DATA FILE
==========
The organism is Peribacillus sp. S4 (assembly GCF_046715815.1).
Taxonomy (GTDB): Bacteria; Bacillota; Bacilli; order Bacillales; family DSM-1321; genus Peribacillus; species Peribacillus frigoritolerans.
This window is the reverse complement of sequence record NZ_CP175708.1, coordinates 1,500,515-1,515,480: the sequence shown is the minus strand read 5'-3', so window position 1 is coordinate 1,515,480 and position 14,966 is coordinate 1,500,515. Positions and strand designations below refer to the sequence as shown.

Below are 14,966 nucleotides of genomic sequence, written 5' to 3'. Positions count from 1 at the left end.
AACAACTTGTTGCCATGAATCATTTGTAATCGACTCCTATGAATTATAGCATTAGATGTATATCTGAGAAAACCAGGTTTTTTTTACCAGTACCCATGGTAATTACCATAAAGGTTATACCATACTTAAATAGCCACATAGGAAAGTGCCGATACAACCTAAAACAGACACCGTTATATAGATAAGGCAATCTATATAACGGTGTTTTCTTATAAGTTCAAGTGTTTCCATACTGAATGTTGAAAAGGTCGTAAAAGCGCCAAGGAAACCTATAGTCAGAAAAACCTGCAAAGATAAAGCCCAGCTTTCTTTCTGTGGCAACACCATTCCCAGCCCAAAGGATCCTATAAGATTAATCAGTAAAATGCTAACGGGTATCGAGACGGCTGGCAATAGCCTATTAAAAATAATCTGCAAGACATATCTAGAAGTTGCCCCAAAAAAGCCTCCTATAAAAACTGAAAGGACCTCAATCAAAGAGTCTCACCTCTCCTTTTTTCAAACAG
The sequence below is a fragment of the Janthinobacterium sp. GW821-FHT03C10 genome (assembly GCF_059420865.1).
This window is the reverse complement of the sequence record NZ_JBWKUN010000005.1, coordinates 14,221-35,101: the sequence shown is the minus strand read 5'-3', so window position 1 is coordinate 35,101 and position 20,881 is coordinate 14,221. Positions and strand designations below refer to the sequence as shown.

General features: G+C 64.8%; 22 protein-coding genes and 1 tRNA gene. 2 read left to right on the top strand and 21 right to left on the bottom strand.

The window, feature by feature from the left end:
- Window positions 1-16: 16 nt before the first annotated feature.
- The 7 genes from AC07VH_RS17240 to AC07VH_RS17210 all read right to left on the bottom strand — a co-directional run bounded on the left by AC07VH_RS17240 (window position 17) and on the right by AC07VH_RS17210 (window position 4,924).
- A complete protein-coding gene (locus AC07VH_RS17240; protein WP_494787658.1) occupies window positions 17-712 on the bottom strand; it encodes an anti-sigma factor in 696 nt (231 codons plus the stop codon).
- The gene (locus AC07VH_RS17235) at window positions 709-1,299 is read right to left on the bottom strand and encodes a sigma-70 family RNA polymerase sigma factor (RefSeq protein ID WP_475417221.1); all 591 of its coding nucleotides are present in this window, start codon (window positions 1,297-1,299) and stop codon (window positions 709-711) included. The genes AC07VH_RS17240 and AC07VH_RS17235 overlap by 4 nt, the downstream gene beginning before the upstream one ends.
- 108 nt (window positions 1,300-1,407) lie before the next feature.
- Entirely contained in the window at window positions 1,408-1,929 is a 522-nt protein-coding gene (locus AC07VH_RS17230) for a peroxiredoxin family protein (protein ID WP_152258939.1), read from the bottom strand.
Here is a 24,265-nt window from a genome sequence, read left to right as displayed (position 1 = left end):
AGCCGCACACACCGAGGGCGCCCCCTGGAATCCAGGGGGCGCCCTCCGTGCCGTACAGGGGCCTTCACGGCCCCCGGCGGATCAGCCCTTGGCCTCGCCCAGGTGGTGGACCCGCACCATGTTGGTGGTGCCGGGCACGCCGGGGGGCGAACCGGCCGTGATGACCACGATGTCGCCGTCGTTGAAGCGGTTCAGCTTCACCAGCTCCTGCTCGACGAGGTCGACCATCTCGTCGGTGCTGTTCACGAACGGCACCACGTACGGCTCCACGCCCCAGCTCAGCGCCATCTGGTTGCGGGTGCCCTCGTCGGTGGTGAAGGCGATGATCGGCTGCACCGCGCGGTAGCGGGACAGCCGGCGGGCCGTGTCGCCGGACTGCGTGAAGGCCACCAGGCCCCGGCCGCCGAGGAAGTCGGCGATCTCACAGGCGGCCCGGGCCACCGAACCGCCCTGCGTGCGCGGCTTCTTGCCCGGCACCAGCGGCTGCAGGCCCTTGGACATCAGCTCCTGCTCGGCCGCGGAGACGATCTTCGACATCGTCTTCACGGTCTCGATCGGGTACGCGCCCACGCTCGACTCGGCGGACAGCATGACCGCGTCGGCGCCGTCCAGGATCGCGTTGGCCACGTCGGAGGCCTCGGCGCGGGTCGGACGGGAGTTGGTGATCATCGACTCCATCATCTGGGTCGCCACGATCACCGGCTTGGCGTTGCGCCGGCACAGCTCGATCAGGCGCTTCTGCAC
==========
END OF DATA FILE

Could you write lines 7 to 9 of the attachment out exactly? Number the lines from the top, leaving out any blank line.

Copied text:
This window is the reverse complement of the sequence record NZ_JBWKUN010000005.1, coordinates 14,221-35,101: the sequence shown is the minus strand read 5'-3', so window position 1 is coordinate 35,101 and position 20,881 is coordinate 14,221. Positions and strand designations below refer to the sequence as shown.

General features: G+C 64.8%; 22 protein-coding genes and 1 tRNA gene. 2 read left to right on the top strand and 21 right to left on the bottom strand.

The window, feature by feature from the left end: